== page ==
The University of Colorado Boulder's geotechnical facility includes state of the art centrifuges used for research, industry design, and instructional purposes. The facilities include three geotechnical centrifuges. The largest of these centrifuges is a 400 g-ton centrifuge. In terms of g-ton capacity, this centrifuge is one of the most powerful in the world. It is capable of accelerating an 1815 kg payload to a maximum of 200 g in 14 minutes. The centrifuge is used for numerous research projects investigating the static and seismic performance of retaining structures and slopes, seepage mechanisms, contaminant transport, and offshore foundation structures. The 6 m radius of the centrifuge arm permits an essentially uniform g-level to be applied to the full height of the centrifuge model. The swinging-basket type centrifuge platform can support a container footprint of 1.2 m by 1.2 m. This platform can accommodate boxes with a height of 0.91 m, with a maximum headroom of 1.35 m for offset actuators and loading devices. One of the payloads is a loading frame that can be used to evaluate soil-foundation interaction. The centrifuge can be used to simulate earthquake motions in flight by utilizing a servo-hydraulic shake-table. The data acquisition system for the 400 g-ton centrifuge includes a NI PXI data acquisition system combined with a 12-slot SCXI chassis, with modules suitable for signal conditioning for LVDTs, strain-gauge-type sensors, accelerometers, capacitance-type differential pressure transducers, high speed cameras. Motor control capabilities are also possible to operate brushed electric servomotors, solenoids, and electronic flow valves. Camera acquisition software can be used to track deformation of points or planes. The 400 g-ton centrifuge includes 3 hydraulic rotary union lines which can be used to supply pressurized fluid to the centrifuge platform.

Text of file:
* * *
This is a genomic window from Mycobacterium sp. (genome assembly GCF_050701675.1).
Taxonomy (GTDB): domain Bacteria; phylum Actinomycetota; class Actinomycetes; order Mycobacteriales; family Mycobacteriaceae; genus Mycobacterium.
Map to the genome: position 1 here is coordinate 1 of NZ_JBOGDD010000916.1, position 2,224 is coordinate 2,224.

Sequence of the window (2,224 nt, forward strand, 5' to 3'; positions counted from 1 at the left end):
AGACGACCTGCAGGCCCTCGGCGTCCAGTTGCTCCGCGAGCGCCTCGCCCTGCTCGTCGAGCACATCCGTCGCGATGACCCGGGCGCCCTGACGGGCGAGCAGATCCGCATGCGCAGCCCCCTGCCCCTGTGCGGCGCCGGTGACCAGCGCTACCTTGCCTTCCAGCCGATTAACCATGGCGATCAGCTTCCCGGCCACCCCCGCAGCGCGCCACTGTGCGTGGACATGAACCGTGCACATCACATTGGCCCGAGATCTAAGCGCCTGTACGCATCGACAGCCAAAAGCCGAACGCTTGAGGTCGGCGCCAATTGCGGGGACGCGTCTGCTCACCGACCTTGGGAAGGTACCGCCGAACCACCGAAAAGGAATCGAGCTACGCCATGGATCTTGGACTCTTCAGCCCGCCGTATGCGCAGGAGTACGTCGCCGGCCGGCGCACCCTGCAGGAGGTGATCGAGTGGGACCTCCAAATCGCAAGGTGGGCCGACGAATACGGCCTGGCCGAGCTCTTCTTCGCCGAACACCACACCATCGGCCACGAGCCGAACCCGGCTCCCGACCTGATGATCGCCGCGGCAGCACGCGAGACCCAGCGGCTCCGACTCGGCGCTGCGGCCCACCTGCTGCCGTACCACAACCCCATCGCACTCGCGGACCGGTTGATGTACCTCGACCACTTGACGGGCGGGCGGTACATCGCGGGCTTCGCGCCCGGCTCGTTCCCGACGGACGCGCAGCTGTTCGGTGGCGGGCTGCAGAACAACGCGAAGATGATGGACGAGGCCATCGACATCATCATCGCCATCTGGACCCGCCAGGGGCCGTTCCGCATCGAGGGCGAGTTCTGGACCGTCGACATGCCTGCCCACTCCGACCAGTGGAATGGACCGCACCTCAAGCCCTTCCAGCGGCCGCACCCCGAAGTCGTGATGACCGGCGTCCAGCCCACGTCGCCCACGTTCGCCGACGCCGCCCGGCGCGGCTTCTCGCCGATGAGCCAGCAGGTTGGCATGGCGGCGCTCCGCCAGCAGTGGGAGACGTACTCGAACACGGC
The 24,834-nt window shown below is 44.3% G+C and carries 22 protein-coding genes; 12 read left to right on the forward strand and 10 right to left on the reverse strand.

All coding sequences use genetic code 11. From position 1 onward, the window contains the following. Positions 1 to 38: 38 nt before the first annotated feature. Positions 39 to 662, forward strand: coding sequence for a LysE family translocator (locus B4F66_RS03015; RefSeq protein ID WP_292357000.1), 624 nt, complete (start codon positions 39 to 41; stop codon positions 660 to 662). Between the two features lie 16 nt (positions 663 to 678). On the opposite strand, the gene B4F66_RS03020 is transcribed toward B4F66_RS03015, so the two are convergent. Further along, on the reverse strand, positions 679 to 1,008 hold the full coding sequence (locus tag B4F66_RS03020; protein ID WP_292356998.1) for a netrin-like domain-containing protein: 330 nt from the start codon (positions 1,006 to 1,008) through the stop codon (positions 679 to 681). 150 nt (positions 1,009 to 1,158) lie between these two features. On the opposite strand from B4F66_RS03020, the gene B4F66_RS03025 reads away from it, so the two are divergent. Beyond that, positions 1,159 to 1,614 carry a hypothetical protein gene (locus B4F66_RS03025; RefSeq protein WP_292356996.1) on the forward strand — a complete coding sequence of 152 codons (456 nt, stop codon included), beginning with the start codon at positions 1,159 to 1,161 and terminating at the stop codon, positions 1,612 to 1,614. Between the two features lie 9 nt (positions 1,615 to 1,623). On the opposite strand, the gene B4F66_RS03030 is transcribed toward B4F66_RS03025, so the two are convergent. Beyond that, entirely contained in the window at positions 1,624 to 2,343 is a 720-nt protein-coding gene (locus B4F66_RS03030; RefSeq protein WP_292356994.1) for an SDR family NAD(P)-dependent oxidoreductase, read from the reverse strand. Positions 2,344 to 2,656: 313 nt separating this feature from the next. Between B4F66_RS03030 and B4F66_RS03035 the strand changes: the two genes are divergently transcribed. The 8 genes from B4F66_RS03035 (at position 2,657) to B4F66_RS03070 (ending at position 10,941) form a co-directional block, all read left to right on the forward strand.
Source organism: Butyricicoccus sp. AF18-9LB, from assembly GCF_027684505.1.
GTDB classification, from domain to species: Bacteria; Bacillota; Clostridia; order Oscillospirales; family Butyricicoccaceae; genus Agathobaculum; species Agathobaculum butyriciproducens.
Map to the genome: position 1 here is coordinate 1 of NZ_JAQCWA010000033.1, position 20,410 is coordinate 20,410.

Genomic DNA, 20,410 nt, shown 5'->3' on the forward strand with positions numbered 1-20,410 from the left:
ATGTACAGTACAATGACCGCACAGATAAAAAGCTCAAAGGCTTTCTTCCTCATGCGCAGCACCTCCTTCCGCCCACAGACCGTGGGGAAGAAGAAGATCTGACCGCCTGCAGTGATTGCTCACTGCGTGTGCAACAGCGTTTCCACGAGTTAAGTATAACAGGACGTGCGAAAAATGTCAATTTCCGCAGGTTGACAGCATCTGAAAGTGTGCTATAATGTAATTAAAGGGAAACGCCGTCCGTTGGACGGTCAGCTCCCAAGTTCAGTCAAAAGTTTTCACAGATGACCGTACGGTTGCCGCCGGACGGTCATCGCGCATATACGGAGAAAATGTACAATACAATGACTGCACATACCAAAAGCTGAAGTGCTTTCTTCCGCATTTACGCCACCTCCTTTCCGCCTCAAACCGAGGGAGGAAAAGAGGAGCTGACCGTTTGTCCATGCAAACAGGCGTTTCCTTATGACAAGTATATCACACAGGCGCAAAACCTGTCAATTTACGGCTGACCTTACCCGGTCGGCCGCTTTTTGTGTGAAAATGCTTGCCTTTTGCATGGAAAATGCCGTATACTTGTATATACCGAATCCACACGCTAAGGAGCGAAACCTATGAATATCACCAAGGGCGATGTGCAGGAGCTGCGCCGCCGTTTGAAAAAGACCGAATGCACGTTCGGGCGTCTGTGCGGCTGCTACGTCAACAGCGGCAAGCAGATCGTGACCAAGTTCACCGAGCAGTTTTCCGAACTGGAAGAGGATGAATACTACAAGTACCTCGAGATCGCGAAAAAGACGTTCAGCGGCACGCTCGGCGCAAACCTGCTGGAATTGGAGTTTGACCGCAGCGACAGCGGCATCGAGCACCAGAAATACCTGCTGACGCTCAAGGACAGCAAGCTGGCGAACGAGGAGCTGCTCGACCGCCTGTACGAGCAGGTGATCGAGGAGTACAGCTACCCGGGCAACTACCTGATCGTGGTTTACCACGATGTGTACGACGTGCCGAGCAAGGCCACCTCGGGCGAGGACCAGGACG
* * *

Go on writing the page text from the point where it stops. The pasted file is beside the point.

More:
The University of Colorado at Boulder centrifuge laboratory also includes a 15 g-ton centrifuge, which has a symmetrical arm comprised of aluminum sections carrying swing-baskets at each end. The 15 g-ton centrifuge accommodates experimental payloads up to 0.45 × 0.42 × 0.60 m and can accelerate a payload of 140 kg up to 200 g. This centrifuge has been converted for use as either a centrifuge permeameter to investigate water and heat flow processes in unsaturated soil layers, or a 2-degree of freedom load frame for vertical and lateral loading of suction caissons.
The most recent addition to CU's centrifuge laboratories is the instructional centrifuge, housed in the undergraduate geotechnical laboratory. Although this centrifuge has been in operation since 1996, it was completely refurbished during the summer of 2004 to accommodate symmetrical swinging baskets, video data acquisition system, and a high performance AC drive motor. This centrifuge is primarily used as an instructional tool in undergraduate geotechnical engineering labs to introduce simple concepts of slope stability, active and passive earth pressure conditions, and bearing capacity taught in class.